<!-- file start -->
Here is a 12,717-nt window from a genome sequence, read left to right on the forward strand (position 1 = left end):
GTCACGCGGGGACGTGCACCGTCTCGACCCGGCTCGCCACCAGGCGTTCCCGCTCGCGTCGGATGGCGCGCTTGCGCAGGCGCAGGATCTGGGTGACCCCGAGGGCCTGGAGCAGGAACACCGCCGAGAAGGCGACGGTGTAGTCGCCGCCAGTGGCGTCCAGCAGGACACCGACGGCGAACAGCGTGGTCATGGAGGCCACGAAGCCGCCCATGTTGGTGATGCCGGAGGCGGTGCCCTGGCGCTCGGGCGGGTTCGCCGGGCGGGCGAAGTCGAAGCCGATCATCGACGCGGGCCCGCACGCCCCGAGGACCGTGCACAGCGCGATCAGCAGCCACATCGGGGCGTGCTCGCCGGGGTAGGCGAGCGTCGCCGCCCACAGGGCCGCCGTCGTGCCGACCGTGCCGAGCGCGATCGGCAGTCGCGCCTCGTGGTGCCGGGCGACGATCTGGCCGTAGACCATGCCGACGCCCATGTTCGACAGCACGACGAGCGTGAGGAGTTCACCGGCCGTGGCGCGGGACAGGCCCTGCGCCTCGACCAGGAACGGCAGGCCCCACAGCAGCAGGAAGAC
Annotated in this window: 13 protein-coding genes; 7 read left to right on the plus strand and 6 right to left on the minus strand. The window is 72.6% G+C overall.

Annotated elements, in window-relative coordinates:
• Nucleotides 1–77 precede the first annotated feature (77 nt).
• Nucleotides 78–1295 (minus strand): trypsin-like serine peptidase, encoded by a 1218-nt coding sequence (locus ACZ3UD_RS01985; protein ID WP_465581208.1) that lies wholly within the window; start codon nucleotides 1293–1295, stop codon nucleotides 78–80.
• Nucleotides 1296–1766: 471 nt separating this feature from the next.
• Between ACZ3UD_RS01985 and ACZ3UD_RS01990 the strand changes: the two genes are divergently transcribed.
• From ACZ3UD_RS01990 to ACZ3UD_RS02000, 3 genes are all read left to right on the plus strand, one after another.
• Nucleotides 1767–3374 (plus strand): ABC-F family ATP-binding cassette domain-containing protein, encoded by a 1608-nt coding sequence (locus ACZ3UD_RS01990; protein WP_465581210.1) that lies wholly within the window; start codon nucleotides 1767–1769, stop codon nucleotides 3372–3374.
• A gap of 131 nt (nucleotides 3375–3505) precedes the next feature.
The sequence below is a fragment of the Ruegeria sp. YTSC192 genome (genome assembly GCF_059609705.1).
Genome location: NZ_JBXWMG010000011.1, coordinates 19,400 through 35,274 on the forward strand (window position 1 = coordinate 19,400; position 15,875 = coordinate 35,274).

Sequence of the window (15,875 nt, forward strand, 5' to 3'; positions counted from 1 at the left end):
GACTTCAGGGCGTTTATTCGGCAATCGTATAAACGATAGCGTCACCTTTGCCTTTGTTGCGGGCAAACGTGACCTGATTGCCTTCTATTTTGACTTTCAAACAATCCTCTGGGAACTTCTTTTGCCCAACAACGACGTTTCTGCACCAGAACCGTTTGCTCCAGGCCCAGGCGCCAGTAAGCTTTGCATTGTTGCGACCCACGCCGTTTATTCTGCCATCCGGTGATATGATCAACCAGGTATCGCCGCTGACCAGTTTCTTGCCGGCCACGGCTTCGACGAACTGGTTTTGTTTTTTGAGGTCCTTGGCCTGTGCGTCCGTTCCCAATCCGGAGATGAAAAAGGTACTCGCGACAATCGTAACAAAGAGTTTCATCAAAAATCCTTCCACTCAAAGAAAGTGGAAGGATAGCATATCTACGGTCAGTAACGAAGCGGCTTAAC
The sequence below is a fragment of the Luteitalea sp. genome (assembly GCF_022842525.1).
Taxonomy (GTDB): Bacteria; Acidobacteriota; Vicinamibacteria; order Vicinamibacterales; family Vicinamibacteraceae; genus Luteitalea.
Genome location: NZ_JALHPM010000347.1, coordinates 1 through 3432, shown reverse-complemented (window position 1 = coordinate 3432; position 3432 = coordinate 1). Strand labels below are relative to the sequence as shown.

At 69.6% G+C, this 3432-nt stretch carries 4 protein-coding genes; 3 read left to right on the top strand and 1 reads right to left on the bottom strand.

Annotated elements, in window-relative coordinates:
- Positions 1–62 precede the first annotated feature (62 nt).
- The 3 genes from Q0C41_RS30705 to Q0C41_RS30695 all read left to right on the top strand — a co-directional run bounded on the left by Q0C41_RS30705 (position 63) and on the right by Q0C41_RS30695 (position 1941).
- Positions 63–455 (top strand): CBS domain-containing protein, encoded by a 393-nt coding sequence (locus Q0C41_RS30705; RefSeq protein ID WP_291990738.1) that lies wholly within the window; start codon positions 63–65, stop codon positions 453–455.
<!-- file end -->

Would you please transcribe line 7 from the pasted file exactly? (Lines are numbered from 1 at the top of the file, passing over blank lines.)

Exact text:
• Nucleotides 1296–1766: 471 nt separating this feature from the next.